§ 8.45 p.m.
§ Mr. Skeffington
I beg to move Amendment No. 71, in page 28, line 17, leave out 'him' and insert 'the applicant'.
Mr. Deputy Speaker
It would be convenient to discuss Government Amendments No. 72 and No. 73 at the same time.
§ Mr. Skeffington
Amendment No. 71 illustrates the caution with which one needs to examine every Amendment moved by the hon. Member for Crosby (Mr. Graham Page). In Committee, he said, "Be a devil. All my Amendment does is to leave out ten words". Forgetting my native caution for once, I could not resist his appeal, although I am glad to say that, in accepting it, I said that it might be necessary to introduce some other form of words on Report to make the position clear. That is what happened. By accepting the hon. Gentleman's Amendment in Committee, we were left with the pronoun "him", unrelated to anything. Amendment No. 71 therefore makes sense of the provision.
Amendments No. 72 and No. 73 also go, I hope, some way to dealing with a more substantial point mentioned in Committee. Some hon. Members suggested that the period during which the landlord or tenant could appeal against the decision of the local authority should be extended from 28 to 42 days. My hon. Friend the Joint Parliamentary Secretary was sympathetic but said that he thought that it would be better to have a flexible rather than a rigid approach. These two Amendments allow such longer periods as the county court may decide. Indeed, it may be longer than what was proposed by the Opposition Amendment in Committee and is likely to be longer than what was proposed in the Bill as originally drafted.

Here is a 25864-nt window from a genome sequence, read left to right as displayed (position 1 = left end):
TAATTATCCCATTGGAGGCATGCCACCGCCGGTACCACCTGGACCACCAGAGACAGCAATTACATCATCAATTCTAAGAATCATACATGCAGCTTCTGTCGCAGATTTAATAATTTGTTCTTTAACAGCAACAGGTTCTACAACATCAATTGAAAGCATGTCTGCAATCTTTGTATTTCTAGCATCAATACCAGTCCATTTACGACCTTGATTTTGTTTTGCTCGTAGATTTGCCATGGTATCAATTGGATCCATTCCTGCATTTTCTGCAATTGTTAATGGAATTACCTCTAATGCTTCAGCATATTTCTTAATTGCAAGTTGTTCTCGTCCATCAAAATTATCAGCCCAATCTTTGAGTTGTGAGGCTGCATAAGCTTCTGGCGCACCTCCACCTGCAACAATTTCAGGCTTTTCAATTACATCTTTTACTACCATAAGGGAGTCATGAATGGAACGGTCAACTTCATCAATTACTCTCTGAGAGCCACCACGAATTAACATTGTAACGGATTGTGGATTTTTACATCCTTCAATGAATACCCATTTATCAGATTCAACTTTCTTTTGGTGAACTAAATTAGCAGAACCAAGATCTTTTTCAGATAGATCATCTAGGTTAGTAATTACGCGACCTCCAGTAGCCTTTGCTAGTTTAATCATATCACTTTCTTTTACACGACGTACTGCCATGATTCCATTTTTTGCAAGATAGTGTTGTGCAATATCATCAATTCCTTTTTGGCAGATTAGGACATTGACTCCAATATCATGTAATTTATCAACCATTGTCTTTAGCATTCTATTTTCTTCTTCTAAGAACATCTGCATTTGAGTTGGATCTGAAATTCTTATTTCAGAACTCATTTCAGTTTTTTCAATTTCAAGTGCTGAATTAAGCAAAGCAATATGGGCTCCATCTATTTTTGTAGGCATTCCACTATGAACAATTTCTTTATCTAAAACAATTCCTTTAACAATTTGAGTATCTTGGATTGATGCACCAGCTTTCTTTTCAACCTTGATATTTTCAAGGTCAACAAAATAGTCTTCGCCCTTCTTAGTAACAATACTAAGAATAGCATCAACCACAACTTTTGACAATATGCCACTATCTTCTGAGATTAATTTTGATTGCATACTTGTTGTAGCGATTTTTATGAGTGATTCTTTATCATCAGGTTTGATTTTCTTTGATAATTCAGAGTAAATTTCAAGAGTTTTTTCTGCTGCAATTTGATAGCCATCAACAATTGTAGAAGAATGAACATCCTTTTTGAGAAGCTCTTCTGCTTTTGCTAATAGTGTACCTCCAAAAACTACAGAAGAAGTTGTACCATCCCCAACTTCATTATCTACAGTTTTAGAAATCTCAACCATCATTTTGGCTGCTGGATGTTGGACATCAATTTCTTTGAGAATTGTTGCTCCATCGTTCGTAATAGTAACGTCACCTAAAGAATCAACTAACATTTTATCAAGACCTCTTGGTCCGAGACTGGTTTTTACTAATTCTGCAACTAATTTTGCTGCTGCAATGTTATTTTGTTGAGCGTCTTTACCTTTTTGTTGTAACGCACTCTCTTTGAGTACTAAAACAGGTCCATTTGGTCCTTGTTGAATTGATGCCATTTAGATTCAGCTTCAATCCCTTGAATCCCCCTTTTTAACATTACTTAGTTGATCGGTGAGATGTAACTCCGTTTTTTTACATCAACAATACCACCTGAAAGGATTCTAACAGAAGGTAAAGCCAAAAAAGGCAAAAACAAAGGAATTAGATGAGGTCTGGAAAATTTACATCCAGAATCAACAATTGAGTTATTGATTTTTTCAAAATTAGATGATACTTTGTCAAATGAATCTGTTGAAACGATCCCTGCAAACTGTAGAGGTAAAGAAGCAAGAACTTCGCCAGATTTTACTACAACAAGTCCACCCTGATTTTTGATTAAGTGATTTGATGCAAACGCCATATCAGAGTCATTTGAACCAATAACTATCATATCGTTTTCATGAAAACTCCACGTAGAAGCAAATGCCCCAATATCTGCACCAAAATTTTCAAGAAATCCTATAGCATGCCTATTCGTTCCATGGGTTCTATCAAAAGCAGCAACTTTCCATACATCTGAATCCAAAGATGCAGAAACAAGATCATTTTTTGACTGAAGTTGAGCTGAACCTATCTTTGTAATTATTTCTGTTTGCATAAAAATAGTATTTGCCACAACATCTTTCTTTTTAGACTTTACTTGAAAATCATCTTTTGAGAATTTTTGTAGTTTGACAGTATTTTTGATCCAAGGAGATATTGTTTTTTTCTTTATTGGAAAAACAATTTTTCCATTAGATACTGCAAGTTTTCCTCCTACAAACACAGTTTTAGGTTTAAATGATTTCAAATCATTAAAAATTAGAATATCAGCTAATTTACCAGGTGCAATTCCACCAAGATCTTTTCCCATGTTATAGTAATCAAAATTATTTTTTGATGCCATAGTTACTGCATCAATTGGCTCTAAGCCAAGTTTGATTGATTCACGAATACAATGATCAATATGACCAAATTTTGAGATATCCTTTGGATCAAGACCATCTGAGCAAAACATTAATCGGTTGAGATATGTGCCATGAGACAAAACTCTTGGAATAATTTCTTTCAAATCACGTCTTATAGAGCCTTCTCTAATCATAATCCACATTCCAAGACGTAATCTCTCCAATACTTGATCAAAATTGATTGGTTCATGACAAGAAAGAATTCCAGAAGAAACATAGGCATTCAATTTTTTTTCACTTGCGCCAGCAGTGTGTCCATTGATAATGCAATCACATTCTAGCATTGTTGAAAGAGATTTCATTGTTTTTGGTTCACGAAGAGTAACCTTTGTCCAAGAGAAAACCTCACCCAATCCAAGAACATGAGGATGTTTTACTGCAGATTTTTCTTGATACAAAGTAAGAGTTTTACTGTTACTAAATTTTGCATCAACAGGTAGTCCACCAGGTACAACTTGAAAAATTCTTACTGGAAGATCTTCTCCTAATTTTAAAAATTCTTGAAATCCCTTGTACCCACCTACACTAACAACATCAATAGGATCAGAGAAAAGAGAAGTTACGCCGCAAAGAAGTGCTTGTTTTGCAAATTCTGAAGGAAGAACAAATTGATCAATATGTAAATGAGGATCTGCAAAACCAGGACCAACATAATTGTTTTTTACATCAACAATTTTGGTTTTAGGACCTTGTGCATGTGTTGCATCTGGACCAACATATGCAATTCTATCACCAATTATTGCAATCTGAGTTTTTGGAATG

1816 I know that the Opposition were very much concerned that the landlord might suffer as a result of a local authority acting incorrectly in the first place, and that was the main purpose of their Amendment. Now there is this more sensible approach but there is the difficulty that we may run up against the principle, which was considered very important by my colleague—that we do not want to impinge on or telescope the phasing scheme.
In any case, the landlord cannot apply for registration of a fair rent until 1971 or 1972 under Clause 52, so if the local authority does not agree to give a certificate and the landlord appeals, the matter can be resolved before 1971 or 1972 as the case may be.
These are desirable Amendments.
§ Mr. Graham Page
It appears that both the Joint Parliamentary Secretaries are not their usual gracious selves tonight. One accuses us of not understanding a Clause which was badly drafted in the first place and about which they have accepted our drafting advice. The other accuses me of proposing Amendments which leave him in difficulty over grammar. But it is the Government's job to accept an Amendment in principle and tidy up the grammar afterwards.
§ Mr. Skeffington
I remind the hon. Gentleman that, in Committee, I was prepared to accept his Amendment in principle but then he said, "Be a devil and accept it as it is." I fell from grace and accepted it as it stood.
§ Mr. Page
If the hon. Gentleman had not accepted it in that way we would be debating the matter tonight, but now we are only discussing "him", a small word in the Clause which does not need to take up our time.
The hon. Gentleman was ungracious in not acknowledging that it was our proposal that Clause 51 be amended in the form in which he has brought forward these Amendments. The extension of the time in this way, or giving the courts power to extend the time, will, I am sure, make the procedure much more acceptable. I will be gracious and say that we are grateful to him for bringing forward Amendments that we proposed in Committee.
§ Amendment agreed to.